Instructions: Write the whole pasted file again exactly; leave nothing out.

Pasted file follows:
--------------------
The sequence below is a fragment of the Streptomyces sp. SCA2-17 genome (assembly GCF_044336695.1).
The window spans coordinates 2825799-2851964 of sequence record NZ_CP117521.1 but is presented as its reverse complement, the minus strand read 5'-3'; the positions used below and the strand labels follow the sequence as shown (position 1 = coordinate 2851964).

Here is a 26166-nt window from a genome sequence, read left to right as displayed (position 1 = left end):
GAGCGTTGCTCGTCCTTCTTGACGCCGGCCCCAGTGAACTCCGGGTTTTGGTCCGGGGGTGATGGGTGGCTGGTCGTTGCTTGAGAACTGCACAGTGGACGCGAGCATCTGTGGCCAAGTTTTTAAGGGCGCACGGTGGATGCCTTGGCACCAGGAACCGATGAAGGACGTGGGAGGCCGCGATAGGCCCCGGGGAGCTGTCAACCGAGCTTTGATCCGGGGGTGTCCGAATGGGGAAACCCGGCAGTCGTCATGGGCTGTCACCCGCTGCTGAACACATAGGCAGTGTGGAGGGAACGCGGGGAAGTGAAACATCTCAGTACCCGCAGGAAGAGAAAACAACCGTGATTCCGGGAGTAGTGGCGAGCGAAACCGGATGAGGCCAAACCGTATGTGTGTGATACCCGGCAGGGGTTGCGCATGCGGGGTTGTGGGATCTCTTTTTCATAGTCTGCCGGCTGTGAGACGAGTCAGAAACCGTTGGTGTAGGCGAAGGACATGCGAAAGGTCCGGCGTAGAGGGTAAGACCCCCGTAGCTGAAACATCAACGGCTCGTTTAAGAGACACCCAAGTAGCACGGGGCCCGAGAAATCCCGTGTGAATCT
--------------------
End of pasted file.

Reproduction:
The sequence below is a fragment of the Streptomyces sp. SCA2-17 genome (assembly GCF_044336695.1).
The window spans coordinates 2825799-2851964 of sequence record NZ_CP117521.1 but is presented as its reverse complement, the minus strand read 5'-3'; the positions used below and the strand labels follow the sequence as shown (position 1 = coordinate 2851964).

Here is a 26166-nt window from a genome sequence, read left to right as displayed (position 1 = left end):
GAGCGTTGCTCGTCCTTCTTGACGCCGGCCCCAGTGAACTCCGGGTTTTGGTCCGGGGGTGATGGGTGGCTGGTCGTTGCTTGAGAACTGCACAGTGGACGCGAGCATCTGTGGCCAAGTTTTTAAGGGCGCACGGTGGATGCCTTGGCACCAGGAACCGATGAAGGACGTGGGAGGCCGCGATAGGCCCCGGGGAGCTGTCAACCGAGCTTTGATCCGGGGGTGTCCGAATGGGGAAACCCGGCAGTCGTCATGGGCTGTCACCCGCTGCTGAACACATAGGCAGTGTGGAGGGAACGCGGGGAAGTGAAACATCTCAGTACCCGCAGGAAGAGAAAACAACCGTGATTCCGGGAGTAGTGGCGAGCGAAACCGGATGAGGCCAAACCGTATGTGTGTGATACCCGGCAGGGGTTGCGCATGCGGGGTTGTGGGATCTCTTTTTCATAGTCTGCCGGCTGTGAGACGAGTCAGAAACCGTTGGTGTAGGCGAAGGACATGCGAAAGGTCCGGCGTAGAGGGTAAGACCCCCGTAGCTGAAACATCAACGGCTCGTTTAAGAGACACCCAAGTAGCACGGGGCCCGAGAAATCCCGTGTGAATCT